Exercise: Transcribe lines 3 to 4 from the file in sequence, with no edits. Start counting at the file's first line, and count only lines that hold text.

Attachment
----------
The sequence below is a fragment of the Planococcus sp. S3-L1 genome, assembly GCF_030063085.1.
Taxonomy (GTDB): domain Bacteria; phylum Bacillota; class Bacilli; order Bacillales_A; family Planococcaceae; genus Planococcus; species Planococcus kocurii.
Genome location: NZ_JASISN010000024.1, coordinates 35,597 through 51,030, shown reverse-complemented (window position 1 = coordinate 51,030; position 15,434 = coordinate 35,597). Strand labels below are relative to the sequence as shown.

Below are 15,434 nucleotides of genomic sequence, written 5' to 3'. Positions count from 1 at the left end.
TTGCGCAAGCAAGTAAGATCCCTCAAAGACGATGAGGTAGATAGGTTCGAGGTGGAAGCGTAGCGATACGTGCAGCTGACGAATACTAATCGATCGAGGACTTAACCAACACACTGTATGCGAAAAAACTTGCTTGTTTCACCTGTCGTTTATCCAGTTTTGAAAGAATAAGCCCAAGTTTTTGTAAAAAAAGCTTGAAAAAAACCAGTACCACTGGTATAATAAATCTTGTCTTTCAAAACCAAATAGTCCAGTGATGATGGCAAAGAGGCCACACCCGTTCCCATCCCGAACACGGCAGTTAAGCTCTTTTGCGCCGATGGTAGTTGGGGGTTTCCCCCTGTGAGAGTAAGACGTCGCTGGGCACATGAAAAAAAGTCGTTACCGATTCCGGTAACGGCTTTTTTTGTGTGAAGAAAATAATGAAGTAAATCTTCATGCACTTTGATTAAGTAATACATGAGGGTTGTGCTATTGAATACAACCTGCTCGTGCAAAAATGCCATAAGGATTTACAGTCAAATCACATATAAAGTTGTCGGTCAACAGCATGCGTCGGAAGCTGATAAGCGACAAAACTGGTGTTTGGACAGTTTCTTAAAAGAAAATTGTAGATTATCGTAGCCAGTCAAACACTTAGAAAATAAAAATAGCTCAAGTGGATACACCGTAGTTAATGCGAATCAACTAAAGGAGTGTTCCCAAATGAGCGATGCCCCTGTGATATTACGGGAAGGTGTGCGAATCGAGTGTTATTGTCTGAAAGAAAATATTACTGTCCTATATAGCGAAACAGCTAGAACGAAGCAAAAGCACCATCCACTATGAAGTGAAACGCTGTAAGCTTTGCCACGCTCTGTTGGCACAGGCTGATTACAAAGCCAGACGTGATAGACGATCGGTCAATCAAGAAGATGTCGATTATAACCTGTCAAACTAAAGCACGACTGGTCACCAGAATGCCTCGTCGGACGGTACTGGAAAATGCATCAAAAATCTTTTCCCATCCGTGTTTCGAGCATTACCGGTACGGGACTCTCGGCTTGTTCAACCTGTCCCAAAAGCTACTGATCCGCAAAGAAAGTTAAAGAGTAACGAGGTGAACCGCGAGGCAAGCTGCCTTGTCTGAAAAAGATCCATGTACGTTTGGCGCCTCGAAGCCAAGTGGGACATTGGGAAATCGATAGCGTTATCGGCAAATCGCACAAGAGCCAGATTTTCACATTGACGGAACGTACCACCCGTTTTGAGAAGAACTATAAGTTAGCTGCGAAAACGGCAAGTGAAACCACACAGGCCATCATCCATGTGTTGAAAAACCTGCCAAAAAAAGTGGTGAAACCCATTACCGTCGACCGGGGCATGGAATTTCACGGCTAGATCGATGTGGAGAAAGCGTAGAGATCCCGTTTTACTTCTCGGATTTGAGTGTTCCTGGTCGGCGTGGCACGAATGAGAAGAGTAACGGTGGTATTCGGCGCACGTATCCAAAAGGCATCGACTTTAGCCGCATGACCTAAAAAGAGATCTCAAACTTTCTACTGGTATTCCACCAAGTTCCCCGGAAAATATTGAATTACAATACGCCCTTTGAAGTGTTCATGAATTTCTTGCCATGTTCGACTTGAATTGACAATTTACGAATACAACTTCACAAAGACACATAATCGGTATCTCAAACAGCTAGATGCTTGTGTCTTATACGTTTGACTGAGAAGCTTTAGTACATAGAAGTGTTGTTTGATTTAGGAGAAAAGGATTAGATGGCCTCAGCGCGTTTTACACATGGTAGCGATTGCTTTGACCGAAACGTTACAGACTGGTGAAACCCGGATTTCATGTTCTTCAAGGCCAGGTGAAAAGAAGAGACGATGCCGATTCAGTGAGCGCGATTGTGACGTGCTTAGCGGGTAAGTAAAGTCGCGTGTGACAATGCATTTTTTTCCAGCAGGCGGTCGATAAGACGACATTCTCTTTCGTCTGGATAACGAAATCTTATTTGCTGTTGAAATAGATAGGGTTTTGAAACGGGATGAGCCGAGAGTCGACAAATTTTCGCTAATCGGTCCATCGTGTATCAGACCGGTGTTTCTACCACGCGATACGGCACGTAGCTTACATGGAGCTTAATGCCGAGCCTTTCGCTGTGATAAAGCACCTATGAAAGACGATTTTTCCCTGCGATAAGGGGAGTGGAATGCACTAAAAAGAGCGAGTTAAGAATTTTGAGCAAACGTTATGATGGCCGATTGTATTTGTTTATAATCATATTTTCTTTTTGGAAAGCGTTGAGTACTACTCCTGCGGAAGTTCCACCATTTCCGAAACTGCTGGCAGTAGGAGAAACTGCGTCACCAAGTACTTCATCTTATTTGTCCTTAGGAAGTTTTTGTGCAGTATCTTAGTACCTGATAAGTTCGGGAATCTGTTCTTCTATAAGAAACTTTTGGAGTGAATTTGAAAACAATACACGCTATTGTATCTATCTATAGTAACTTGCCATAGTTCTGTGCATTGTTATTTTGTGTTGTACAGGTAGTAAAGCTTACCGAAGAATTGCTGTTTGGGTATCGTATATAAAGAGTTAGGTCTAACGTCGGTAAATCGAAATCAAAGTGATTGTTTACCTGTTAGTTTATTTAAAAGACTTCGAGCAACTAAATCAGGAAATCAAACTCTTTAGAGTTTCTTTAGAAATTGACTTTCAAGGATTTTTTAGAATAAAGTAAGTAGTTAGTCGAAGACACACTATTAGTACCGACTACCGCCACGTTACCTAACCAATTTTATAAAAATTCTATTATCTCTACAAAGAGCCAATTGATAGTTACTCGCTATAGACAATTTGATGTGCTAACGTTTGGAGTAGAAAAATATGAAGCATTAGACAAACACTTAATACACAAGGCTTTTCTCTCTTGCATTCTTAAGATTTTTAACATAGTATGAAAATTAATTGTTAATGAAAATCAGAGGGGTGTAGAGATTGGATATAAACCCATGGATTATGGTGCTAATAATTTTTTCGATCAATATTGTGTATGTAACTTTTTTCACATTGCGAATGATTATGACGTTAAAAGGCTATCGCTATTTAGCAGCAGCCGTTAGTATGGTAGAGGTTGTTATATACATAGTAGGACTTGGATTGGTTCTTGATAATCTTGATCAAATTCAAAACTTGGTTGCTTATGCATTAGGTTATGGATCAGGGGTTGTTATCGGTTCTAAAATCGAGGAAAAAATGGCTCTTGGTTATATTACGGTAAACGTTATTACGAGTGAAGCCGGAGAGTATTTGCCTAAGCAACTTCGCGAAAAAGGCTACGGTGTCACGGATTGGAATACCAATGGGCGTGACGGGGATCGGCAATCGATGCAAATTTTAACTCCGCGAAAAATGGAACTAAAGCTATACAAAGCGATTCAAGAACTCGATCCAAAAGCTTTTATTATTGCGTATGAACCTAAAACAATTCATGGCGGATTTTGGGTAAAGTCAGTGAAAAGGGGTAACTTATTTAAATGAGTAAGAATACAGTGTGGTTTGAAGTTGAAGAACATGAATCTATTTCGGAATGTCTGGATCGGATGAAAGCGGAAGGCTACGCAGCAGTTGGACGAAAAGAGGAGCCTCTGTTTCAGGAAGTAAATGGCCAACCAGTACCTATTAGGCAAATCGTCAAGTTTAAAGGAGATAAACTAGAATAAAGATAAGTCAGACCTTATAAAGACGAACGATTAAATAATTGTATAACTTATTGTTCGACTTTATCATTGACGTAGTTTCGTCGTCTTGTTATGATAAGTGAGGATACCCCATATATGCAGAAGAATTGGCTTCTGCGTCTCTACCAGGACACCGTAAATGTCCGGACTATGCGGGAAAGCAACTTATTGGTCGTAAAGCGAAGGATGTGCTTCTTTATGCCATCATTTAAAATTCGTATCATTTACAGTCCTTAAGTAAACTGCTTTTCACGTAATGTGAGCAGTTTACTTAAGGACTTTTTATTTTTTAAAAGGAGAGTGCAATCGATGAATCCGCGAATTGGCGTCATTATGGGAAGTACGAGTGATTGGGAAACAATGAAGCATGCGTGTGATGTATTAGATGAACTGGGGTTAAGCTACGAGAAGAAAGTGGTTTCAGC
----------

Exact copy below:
Genome location: NZ_JASISN010000024.1, coordinates 35,597 through 51,030, shown reverse-complemented (window position 1 = coordinate 51,030; position 15,434 = coordinate 35,597). Strand labels below are relative to the sequence as shown.

Below are 15,434 nucleotides of genomic sequence, written 5' to 3'. Positions count from 1 at the left end.